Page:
The first aim of this project falls into the domain of quantitative project risk analysis with respect to the time factor. The criticality of defining accurate activity time estimates will be pointed out through the literature review. Further, the aspect of completing projects on time will be investigated through different methodologies apparent in the literature of quantitative project risk analysis. The results of the analysis will be compared against the widely accepted scheduling tools (PERT and MCS).
The second aim would be to implement such a risk analysis on two residential construction projects drawn from author’s work experience. The project networks will be formulated using MS Project, along with the activity duration estimates, essential for conducting the PERT analysis. Then, @Risk will be employed to perform the MCSs using various probabilistic distributions and a specific methodology drawn from the author’s literature review on the topic of quantitative project risk analysis.
Taking into consideration the aims of the study, the objectives of this project are as follows:
- To identify the importance of risk measuring scheduling tools in construction projects.
- To investigate any proposed methodologies in the literature of construction project risk management, alternative or complementary to PERT and MCS.
- To perform a quantitative risk analysis on two real-world construction projects to validate the alternative use of probabilistic distributions.
- To apply the specified technique to two construction projects, to compare the resulting outcomes with those of PERT and MCS.
- To formulate conclusions whether the findings drawn from the analysis could indicate that the employed methodology could be deemed more efficient and useful than the widely accepted risk measuring tools.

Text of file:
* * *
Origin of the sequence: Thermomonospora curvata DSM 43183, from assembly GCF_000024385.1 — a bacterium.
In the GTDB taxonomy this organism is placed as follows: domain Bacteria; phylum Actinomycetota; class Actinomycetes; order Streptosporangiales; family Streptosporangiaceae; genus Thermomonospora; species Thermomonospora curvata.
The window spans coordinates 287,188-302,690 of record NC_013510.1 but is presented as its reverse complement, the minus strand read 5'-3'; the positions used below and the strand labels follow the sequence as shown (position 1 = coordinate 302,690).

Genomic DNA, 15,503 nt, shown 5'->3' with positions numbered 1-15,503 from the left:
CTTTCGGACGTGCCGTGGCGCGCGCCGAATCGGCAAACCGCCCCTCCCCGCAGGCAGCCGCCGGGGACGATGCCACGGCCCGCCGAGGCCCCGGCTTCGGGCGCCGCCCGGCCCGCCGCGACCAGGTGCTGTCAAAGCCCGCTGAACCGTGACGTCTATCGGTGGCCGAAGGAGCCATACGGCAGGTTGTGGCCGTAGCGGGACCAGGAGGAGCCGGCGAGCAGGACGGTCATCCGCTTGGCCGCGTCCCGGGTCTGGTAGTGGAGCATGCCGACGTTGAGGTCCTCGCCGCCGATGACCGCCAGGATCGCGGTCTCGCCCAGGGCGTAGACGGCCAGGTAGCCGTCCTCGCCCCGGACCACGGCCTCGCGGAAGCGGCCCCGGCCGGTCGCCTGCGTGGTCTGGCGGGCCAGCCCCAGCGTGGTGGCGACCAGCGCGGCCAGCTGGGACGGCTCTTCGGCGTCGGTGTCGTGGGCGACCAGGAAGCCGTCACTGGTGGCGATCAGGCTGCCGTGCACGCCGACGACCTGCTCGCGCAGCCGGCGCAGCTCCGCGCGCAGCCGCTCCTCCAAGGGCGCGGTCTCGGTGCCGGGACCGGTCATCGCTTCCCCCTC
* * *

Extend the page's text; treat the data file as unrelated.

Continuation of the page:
In Chapter 2, the insights of the literature review are presented through the author’s perspective. At first, an introduction in the field of project risk management is set out, followed by some research narrowed down to the fields of qualitative and quantitative risk analysis. Moreover, an extensive review is conducted regarding the PERT method along with the criticism it has received over the years.
In Chapter 3, the methodology adopted in the analytical part of the project is explained. The PERT method and the @Risk software are described for completeness. The main part of the methodology chapter focuses on the various types of probabilistic distributions equipped in the analysis, along with the Fast and Accurate Risk Evaluation (FARE) Technique by Jun and El-Rayes . The latter is selected as an alternative to the MCS. All these theoretical aspects are applied to two construction projects, one with 50 activities and one larger with 110, which are outlined in detail in Section 4.2.
In Chapter 4, the two construction projects employed in the analysis are outlined. Further, the presentation of the analysis is illustrated using numerous figures and tables drawn by @Risk’s outputs. Also, a discussion of the results takes place by pointing out the key findings of the quantitative risk analysis. At that point, any validation of the employed methodology is indicated by comparing it with the already established scheduling tools.
Finally, in Chapter 5, the conclusions are extended, as drawn throughout the project and especially from the discussion conducted in Chapter 4.